Jackson leads the country in interceptions (seven) and passes defended (24), and he ranks third in passes broken-up (17) and interception return yards (163). His seven picks are one shy of tying Iowa’s single-season record of eight (Desmond King, 2015; Lou King, 1981; Nike Kinnick, 1939).

At least from the outside looking in, this kind of season certainly wasn’t expected of the junior from Corinth, Texas. But Jackson said his goal was always to win the Jim Thorpe Award.

"Nothing’s impossible," he told reporters. "I feel you’ve got to set high standards to get high goals. I just try to set my goals high and try to attain them."

Why so many sacks?

Iowa’s offense line was smacked around Saturday to the tune of six sacks. It had allowed 16 through the team’s 10 games up to that point.

Nate Stanley took some of the blame after the game, saying he needs to get rid of the ball more quickly.

James Daniels took a different approach on Tuesday.

"I would say all the sacks were bad fundamentals," he said. " … There’s a lot of variables, and if you don't have your fundamentals, there’s no way of stopping them. Doesn't matter if they’re a MAC school, Big Ten school, NFL team — doesn't matter. You can’t block anybody if you have bad fundamentals."

And fundamentals boil down to focus, Daniels said.

"You might be focused for 60 plays, but if there are 63 plays and you’re not focused for three of those plays, those can be two sacks and a tackle for loss," he said. "Just every snap, everybody on offense and defense, we all have to be focused."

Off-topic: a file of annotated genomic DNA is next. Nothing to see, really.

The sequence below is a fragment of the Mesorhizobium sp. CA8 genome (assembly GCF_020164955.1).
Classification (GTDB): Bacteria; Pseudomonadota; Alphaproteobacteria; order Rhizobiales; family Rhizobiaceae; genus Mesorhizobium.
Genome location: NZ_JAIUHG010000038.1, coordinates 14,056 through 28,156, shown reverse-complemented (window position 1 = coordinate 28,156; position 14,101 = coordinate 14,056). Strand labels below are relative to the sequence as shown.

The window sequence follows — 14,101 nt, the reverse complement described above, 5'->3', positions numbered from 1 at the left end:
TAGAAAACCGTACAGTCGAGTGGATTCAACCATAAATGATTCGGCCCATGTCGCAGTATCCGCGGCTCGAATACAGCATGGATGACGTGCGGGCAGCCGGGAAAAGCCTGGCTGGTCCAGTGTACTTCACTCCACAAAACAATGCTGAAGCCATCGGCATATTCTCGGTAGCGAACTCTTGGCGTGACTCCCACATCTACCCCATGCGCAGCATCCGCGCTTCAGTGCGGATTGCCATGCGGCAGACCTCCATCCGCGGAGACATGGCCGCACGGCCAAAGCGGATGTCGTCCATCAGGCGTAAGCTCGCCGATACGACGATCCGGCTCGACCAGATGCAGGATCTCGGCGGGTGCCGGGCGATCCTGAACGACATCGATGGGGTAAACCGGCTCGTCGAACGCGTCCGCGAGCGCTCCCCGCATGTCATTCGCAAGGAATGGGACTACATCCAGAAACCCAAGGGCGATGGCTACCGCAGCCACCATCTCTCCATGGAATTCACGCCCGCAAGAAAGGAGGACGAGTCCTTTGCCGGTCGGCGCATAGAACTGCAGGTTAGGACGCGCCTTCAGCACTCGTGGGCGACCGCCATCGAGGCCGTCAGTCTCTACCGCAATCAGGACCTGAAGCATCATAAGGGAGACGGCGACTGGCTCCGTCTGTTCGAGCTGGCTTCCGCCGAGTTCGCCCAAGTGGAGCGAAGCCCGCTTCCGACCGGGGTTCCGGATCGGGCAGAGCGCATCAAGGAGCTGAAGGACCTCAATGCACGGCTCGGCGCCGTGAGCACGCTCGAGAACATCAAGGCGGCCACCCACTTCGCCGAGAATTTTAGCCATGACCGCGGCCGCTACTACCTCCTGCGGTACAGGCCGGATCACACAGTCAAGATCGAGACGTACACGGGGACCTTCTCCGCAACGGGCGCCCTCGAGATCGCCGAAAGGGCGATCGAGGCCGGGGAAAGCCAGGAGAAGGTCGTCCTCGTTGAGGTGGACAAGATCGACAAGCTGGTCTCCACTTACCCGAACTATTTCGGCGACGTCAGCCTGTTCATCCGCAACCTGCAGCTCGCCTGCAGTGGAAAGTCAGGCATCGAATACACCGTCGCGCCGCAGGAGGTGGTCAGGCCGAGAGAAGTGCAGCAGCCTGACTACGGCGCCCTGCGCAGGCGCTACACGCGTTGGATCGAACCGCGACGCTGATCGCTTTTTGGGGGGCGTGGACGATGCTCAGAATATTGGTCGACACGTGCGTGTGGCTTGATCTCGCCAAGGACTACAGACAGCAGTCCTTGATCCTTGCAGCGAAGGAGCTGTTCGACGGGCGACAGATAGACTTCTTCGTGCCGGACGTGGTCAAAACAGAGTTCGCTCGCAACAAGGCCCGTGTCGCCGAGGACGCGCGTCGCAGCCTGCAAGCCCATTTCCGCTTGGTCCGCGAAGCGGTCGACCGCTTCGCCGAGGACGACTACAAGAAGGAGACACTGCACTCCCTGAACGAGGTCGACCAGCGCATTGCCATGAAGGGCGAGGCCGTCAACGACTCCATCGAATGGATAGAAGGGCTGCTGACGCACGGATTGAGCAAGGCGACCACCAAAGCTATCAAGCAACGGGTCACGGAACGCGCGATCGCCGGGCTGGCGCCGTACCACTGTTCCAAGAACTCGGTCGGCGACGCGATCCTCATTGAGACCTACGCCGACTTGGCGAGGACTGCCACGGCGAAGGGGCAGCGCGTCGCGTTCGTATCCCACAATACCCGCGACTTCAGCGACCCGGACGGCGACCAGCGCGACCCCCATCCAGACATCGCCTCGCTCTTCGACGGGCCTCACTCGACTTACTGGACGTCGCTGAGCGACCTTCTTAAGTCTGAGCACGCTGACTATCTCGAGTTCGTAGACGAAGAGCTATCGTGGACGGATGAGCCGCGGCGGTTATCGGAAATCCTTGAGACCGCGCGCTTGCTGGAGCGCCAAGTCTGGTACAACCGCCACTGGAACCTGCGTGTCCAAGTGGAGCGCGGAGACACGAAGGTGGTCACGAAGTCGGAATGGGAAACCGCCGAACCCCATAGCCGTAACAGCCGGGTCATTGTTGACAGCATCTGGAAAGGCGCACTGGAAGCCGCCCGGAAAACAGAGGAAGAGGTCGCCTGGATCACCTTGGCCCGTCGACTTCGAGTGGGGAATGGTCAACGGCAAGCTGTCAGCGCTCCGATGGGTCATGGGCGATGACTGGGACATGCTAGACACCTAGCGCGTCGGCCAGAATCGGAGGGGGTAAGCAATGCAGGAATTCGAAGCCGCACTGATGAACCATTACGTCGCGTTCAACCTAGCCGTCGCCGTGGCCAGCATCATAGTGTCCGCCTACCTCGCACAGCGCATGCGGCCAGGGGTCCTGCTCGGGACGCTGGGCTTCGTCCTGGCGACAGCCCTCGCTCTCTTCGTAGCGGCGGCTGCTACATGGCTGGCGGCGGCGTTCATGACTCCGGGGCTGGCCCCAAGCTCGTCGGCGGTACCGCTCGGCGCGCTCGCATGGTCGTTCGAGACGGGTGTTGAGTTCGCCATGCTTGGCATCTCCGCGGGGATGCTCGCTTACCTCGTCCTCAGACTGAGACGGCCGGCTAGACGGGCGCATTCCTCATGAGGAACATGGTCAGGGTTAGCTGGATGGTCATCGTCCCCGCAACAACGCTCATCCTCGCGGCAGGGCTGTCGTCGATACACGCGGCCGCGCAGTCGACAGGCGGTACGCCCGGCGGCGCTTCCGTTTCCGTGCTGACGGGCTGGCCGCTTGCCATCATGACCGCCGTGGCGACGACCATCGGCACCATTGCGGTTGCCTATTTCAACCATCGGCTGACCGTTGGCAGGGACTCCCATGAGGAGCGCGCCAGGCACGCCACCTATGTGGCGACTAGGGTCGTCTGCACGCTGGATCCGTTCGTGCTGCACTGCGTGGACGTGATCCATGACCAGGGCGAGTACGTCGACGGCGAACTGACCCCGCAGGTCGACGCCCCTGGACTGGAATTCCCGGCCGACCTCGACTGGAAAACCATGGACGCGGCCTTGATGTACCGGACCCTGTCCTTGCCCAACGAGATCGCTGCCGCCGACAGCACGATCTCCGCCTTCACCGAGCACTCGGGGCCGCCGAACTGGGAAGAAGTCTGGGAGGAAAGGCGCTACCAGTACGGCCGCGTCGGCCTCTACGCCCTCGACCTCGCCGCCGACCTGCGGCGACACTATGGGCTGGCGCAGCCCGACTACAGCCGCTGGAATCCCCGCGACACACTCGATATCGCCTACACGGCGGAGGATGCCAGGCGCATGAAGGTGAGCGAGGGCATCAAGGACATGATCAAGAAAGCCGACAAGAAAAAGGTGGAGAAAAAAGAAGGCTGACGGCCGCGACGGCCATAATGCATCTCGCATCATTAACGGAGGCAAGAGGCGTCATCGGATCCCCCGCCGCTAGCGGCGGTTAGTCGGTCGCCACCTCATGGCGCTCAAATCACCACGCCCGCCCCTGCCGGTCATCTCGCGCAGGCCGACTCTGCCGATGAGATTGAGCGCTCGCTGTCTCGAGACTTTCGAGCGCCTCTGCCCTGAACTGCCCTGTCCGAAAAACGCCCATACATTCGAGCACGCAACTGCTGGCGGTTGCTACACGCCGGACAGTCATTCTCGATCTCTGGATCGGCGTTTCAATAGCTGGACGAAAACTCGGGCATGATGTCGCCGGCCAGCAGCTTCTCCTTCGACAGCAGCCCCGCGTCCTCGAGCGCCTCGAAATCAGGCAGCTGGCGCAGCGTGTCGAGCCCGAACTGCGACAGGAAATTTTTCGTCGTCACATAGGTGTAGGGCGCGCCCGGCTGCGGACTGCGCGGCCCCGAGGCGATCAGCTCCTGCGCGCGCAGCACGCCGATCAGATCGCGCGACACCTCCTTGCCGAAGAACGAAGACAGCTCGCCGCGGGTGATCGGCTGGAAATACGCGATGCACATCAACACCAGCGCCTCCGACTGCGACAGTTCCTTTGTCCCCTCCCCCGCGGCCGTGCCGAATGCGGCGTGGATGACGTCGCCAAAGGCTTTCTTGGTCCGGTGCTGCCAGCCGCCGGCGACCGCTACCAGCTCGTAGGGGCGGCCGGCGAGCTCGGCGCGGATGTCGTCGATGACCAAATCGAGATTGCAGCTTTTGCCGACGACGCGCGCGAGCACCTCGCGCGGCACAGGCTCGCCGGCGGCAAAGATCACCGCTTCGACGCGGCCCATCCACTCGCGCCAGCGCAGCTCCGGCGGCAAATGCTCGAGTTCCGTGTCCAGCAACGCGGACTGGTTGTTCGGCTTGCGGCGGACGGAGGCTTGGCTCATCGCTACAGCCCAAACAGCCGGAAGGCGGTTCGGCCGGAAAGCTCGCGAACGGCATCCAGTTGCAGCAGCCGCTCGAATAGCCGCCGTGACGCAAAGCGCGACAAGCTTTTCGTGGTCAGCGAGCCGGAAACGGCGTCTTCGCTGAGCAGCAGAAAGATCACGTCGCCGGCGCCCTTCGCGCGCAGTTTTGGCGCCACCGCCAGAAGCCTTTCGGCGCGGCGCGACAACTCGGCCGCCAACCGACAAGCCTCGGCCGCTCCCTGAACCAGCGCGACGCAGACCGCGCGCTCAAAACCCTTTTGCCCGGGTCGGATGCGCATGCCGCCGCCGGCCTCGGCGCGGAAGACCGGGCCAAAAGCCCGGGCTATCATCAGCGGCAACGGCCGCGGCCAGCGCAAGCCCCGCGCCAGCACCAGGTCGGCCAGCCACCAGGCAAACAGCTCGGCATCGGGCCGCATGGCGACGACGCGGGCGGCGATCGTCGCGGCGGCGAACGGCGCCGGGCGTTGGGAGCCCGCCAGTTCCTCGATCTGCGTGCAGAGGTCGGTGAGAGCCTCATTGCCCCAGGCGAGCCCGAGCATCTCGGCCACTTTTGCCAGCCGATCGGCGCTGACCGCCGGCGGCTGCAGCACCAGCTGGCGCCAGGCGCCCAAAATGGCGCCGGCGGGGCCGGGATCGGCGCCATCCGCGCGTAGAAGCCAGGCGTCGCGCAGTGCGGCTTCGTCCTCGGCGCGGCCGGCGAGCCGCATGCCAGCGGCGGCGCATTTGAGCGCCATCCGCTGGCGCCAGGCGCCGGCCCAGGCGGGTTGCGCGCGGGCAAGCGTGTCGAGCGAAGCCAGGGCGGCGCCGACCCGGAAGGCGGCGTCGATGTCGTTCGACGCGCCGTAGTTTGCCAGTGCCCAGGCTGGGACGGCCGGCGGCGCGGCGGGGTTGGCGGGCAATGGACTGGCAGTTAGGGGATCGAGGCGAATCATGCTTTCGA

Wait and see with special teams

At this point in the season, there’s really nothing more Iowa can do to address its punting issues. They’ve got who they’ve got in Ryan Gersonde and Colton Rastetter, and they can only hope for the best until issues can be seriously addressed this offseason.

"We haven't had the kind of consistency in that department that you would like to have," Ferentz said. "And we had Ron Coluzzi last year. But I was reminded, watching the Wisconsin game from a year ago, how inconsistent he was in that ballgame. So that's part of the specialist life, unfortunately, and so we're just going to try to work through it.

"But right now neither guy (Gersonde or Rastetter) has taken charge of it. So we're just going to kind of go back and forth here and see what takes place."

Ferentz did, however, say he was open to trying new players as his punt returners.

Matt VandeBerg has been the guy recently, but his muffed punt against Purdue was the latest in a series of miscues for Iowa’s returners this season.

Early signing period, early take

Ferentz also addressed recruiting (!) Tuesday. Specifically, he was asked if he expected his current 2018 verbal pledges to sign with Iowa during December’s early signing period.

"We're optimistic. We're hopeful," he answered. "And the vibe we're getting is that will be what takes place. But you never know. Recruiting, as you well know is very, very unpredictable. And to me it's really the first signing date, at least with the guys we have committed right now — seems like we've all had a really good mutual relationship and we're all on the same page.

"So if they choose not to sign in December, then that just tells us maybe that there's a little pause in their thinking and, in turn, it will cause a pause in our thinking."

According to 247Sports, the Hawkeyes currently have 14 recruits for the Class of 2018. Recruits can choose to sign their National Letter of Intent during the early signing period (Dec. 20-22), or wait until the regular signing period (Feb. 7-April 1).

Matthew Bain covers college football and basketball recruiting for the Des Moines Register. He also helps out with Iowa and Iowa State football and basketball coverage for HawkCentral and Cyclone Insider. Contact him at and follow him on Twitter @MatthewBain_.